Under correspondence, it was agreed that Cllr Meyer would respond to a consultation from the Scottish Government on the role of local place plans. Local place plans were introduced in the recent Planning (Scotland) Act of 2019 and aim to give communities an active role in the planning process and development of their local area. Such plans should interact positively with existing national and community frameworks, including the Tiree Growth Plan, and therefore TCC intend to respond with their support.

Cllr McGoogan gave a detailed report on Transport, including vacancies on the CalMac Community Board and the potential for greater representation of the islands within this role. The importance of island representation on the board was seconded by Argyll and Bute Councillor Mary-Jean Devon, who was also in attendance.

It was decided that the consultation on TCC’s planning policy should be extended to reflect the delay in its publication, for which the councillors involved sincerely apologise. The online consultation was extended until Wednesday the 23rd of June, with opportunity for members of the public to give detailed feedback on the draft policy document. A further public meeting of the planning subcommittee was held on Wednesday the 16th of June, where the draft policy was presented with opportunity for members of the public to ask questions and give informed feedback. Following the consultation, the planning subcommittee will meet again in July to discuss the result and vote on potential amendments to the draft document before a vote of the full council on the final version.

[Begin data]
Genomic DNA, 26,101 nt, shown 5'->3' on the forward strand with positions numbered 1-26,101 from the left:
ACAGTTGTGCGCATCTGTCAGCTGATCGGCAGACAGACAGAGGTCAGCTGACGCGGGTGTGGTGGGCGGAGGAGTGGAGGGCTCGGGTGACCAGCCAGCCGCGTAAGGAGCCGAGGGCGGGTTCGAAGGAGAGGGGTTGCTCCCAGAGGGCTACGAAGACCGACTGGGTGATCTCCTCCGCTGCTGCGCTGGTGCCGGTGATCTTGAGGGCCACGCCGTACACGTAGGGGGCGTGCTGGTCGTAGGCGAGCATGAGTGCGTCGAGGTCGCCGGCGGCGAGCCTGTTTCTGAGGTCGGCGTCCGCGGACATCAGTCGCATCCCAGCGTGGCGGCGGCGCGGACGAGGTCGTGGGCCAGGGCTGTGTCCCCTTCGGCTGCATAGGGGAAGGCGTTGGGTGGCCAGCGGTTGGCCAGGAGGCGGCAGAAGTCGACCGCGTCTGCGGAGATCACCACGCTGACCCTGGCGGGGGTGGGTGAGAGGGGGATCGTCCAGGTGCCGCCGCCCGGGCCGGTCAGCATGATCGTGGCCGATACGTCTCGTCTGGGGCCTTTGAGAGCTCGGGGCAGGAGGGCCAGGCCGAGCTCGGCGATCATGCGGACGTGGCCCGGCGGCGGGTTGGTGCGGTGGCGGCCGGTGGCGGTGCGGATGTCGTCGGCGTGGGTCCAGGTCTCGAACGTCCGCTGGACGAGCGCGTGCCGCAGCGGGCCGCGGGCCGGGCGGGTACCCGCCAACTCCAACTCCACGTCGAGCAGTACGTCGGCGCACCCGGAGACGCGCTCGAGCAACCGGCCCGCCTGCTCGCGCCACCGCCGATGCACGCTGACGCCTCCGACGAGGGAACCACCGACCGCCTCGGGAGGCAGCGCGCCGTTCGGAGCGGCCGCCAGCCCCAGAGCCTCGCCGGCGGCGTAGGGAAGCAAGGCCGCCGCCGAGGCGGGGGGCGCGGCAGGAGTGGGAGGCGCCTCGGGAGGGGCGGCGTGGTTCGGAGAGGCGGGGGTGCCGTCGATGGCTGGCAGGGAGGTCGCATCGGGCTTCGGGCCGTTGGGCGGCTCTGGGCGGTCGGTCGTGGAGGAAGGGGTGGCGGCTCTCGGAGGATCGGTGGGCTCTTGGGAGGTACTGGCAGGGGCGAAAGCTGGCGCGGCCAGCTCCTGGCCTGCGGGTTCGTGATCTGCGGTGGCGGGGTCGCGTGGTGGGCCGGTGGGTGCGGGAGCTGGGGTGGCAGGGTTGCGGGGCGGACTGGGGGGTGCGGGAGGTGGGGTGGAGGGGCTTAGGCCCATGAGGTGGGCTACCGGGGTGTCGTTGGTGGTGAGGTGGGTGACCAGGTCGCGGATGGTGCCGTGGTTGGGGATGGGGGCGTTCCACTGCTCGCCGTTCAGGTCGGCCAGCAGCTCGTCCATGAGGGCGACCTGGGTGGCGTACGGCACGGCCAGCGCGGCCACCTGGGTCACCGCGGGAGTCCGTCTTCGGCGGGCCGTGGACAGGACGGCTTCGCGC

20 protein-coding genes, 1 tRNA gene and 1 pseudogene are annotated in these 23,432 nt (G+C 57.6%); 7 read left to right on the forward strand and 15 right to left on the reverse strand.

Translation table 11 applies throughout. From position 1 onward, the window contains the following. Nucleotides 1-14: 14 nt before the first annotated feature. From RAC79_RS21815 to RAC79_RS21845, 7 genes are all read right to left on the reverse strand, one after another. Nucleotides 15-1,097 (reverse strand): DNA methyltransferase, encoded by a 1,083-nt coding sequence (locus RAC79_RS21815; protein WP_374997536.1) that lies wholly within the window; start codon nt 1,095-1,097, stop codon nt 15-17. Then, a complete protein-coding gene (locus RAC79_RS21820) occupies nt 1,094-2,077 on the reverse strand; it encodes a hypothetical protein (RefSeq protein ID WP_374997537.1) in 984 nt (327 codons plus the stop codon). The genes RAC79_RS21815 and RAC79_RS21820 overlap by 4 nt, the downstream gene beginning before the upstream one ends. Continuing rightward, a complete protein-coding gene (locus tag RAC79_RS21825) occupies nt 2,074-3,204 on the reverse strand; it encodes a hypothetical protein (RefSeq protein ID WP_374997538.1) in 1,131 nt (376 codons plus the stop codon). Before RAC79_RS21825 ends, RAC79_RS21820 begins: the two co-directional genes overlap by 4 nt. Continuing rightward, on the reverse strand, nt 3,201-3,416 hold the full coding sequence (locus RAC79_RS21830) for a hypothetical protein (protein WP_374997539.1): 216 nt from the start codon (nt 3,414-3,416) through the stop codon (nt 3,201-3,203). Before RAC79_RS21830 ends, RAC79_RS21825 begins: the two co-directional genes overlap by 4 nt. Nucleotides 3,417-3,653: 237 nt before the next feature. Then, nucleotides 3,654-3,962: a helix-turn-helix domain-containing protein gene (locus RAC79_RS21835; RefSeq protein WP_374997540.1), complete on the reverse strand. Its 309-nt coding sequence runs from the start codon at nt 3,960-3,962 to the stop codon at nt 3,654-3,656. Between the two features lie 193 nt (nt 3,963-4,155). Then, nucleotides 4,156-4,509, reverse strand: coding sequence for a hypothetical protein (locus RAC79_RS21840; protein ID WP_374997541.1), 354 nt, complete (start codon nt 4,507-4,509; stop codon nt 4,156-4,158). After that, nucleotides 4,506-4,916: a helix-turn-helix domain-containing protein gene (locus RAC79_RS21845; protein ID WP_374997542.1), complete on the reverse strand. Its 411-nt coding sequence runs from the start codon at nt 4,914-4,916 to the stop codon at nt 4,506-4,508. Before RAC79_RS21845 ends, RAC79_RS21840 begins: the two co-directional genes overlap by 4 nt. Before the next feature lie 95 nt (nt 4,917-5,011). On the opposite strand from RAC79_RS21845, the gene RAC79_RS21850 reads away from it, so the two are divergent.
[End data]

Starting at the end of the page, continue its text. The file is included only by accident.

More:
Cllr McGoogan also reported on the progress of the community garden project. At the time of the meeting, an application had been made to the Argyll and Bute Supporting Communities Fund but the outcome had not been verified. The award has since been confirmed as £2,400. This ‘seed’ funding will be put towards materials for raised beds and the general repurposing of the area near Pier View into a fully functional community space.

May Meeting of Tiree Community Council

Working our way towards a new planning policy for the community council, a debate on water saving measures, news on the redevelopment of the pier marshalling area and a reduction in the number of same-day ferry tickets were some of the subjects that came up at the May community council meeting.

John Patience and a subcommittee of councillors has been working on a new planning policy for the community council for a few months. A draft is finally ready. The Scottish Government recommends that community councils have ‘a special role [in the planning process], representing a broader yet still local view which can be set alongside the comments of those with a more individual interest’. Our proposal is that if a local planning application has the potential to impact on a significant number of people in the community, raises important matters of principle for Tiree, departs from the Local Development Plan, or concerns a Listed Building, we will consider it. These are likely to make up a small proportion of the total planning applications.